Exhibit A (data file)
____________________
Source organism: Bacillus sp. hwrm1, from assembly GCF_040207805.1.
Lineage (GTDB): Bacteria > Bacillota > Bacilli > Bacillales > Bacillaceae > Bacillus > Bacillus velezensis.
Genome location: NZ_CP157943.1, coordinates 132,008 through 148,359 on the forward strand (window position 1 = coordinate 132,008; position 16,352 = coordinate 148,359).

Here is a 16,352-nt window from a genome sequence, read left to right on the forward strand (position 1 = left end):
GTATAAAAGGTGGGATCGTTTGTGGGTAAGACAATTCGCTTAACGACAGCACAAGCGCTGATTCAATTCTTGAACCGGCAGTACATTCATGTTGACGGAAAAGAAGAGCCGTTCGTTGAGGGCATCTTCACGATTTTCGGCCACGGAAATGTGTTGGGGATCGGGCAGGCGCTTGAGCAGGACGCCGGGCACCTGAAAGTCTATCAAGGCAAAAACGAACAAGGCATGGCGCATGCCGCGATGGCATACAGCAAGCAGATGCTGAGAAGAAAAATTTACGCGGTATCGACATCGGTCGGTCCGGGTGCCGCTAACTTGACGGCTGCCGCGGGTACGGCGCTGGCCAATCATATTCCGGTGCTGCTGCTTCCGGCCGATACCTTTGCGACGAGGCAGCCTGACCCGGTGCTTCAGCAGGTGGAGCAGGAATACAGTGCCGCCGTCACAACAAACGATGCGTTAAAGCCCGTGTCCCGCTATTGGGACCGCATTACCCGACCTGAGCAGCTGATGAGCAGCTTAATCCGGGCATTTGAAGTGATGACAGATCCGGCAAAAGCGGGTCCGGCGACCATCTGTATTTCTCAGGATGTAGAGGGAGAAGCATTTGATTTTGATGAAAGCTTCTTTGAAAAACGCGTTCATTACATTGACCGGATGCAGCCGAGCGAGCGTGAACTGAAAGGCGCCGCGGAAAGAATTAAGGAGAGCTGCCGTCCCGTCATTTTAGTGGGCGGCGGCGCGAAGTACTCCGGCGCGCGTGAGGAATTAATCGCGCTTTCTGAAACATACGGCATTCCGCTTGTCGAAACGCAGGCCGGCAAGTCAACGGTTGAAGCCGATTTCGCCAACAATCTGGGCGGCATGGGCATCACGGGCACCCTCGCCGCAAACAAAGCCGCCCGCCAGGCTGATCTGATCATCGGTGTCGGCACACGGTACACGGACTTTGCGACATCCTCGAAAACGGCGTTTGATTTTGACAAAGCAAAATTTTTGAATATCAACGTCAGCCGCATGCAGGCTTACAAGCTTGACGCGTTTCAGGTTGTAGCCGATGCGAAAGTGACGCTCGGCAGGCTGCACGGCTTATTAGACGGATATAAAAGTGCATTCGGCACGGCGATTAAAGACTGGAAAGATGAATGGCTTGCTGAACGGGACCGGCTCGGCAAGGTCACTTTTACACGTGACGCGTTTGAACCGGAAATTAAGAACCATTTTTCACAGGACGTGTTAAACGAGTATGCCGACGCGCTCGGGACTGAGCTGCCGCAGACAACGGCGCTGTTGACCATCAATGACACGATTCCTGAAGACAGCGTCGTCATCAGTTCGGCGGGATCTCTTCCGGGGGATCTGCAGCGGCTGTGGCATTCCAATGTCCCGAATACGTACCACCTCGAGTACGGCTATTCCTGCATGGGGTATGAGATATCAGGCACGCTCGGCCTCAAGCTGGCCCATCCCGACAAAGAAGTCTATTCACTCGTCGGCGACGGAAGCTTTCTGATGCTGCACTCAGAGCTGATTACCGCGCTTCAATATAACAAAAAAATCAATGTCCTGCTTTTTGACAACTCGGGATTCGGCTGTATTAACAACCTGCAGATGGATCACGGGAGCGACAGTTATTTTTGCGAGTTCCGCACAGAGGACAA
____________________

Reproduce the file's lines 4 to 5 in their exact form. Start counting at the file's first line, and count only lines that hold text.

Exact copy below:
Here is a 16,352-nt window from a genome sequence, read left to right on the forward strand (position 1 = left end):
GTATAAAAGGTGGGATCGTTTGTGGGTAAGACAATTCGCTTAACGACAGCACAAGCGCTGATTCAATTCTTGAACCGGCAGTACATTCATGTTGACGGAAAAGAAGAGCCGTTCGTTGAGGGCATCTTCACGATTTTCGGCCACGGAAATGTGTTGGGGATCGGGCAGGCGCTTGAGCAGGACGCCGGGCACCTGAAAGTCTATCAAGGCAAAAACGAACAAGGCATGGCGCATGCCGCGATGGCATACAGCAAGCAGATGCTGAGAAGAAAAATTTACGCGGTATCGACATCGGTCGGTCCGGGTGCCGCTAACTTGACGGCTGCCGCGGGTACGGCGCTGGCCAATCATATTCCGGTGCTGCTGCTTCCGGCCGATACCTTTGCGACGAGGCAGCCTGACCCGGTGCTTCAGCAGGTGGAGCAGGAATACAGTGCCGCCGTCACAACAAACGATGCGTTAAAGCCCGTGTCCCGCTATTGGGACCGCATTACCCGACCTGAGCAGCTGATGAGCAGCTTAATCCGGGCATTTGAAGTGATGACAGATCCGGCAAAAGCGGGTCCGGCGACCATCTGTATTTCTCAGGATGTAGAGGGAGAAGCATTTGATTTTGATGAAAGCTTCTTTGAAAAACGCGTTCATTACATTGACCGGATGCAGCCGAGCGAGCGTGAACTGAAAGGCGCCGCGGAAAGAATTAAGGAGAGCTGCCGTCCCGTCATTTTAGTGGGCGGCGGCGCGAAGTACTCCGGCGCGCGTGAGGAATTAATCGCGCTTTCTGAAACATACGGCATTCCGCTTGTCGAAACGCAGGCCGGCAAGTCAACGGTTGAAGCCGATTTCGCCAACAATCTGGGCGGCATGGGCATCACGGGCACCCTCGCCGCAAACAAAGCCGCCCGCCAGGCTGATCTGATCATCGGTGTCGGCACACGGTACACGGACTTTGCGACATCCTCGAAAACGGCGTTTGATTTTGACAAAGCAAAATTTTTGAATATCAACGTCAGCCGCATGCAGGCTTACAAGCTTGACGCGTTTCAGGTTGTAGCCGATGCGAAAGTGACGCTCGGCAGGCTGCACGGCTTATTAGACGGATATAAAAGTGCATTCGGCACGGCGATTAAAGACTGGAAAGATGAATGGCTTGCTGAACGGGACCGGCTCGGCAAGGTCACTTTTACACGTGACGCGTTTGAACCGGAAATTAAGAACCATTTTTCACAGGACGTGTTAAACGAGTATGCCGACGCGCTCGGGACTGAGCTGCCGCAGACAACGGCGCTGTTGACCATCAATGACACGATTCCTGAAGACAGCGTCGTCATCAGTTCGGCGGGATCTCTTCCGGGGGATCTGCAGCGGCTGTGGCATTCCAATGTCCCGAATACGTACCACCTCGAGTACGGCTATTCCTGCATGGGGTATGAGATATCAGGCACGCTCGGCCTCAAGCTGGCCCATCCCGACAAAGAAGTCTATTCACTCGTCGGCGACGGAAGCTTTCTGATGCTGCACTCAGAGCTGATTACCGCGCTTCAATATAACAAAAAAATCAATGTCCTGCTTTTTGACAACTCGGGATTCGGCTGTATTAACAACCTGCAGATGGATCACGGGAGCGACAGTTATTTTTGCGAGTTCCGCACAGAGGACAA